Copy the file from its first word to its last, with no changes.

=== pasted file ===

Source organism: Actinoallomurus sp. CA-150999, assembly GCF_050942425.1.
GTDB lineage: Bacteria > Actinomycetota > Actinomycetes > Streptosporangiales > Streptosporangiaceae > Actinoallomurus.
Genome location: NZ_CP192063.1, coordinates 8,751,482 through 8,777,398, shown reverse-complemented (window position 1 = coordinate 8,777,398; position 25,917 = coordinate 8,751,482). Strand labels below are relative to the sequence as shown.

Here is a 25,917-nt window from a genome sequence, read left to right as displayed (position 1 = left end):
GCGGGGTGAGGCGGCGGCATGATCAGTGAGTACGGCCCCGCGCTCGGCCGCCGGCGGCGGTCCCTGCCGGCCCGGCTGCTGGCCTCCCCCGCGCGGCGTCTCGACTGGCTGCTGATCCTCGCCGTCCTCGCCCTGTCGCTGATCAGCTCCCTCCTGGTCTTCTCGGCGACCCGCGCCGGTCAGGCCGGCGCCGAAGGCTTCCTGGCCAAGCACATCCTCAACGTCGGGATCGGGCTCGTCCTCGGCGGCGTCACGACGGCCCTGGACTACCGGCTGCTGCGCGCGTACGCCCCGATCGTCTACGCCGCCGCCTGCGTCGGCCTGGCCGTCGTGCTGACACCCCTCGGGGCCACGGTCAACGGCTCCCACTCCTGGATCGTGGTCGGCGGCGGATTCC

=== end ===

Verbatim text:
Source organism: Actinoallomurus sp. CA-150999, assembly GCF_050942425.1.
GTDB lineage: Bacteria > Actinomycetota > Actinomycetes > Streptosporangiales > Streptosporangiaceae > Actinoallomurus.
Genome location: NZ_CP192063.1, coordinates 8,751,482 through 8,777,398, shown reverse-complemented (window position 1 = coordinate 8,777,398; position 25,917 = coordinate 8,751,482). Strand labels below are relative to the sequence as shown.

Here is a 25,917-nt window from a genome sequence, read left to right as displayed (position 1 = left end):
GCGGGGTGAGGCGGCGGCATGATCAGTGAGTACGGCCCCGCGCTCGGCCGCCGGCGGCGGTCCCTGCCGGCCCGGCTGCTGGCCTCCCCCGCGCGGCGTCTCGACTGGCTGCTGATCCTCGCCGTCCTCGCCCTGTCGCTGATCAGCTCCCTCCTGGTCTTCTCGGCGACCCGCGCCGGTCAGGCCGGCGCCGAAGGCTTCCTGGCCAAGCACATCCTCAACGTCGGGATCGGGCTCGTCCTCGGCGGCGTCACGACGGCCCTGGACTACCGGCTGCTGCGCGCGTACGCCCCGATCGTCTACGCCGCCGCCTGCGTCGGCCTGGCCGTCGTGCTGACACCCCTCGGGGCCACGGTCAACGGCTCCCACTCCTGGATCGTGGTCGGCGGCGGATTCC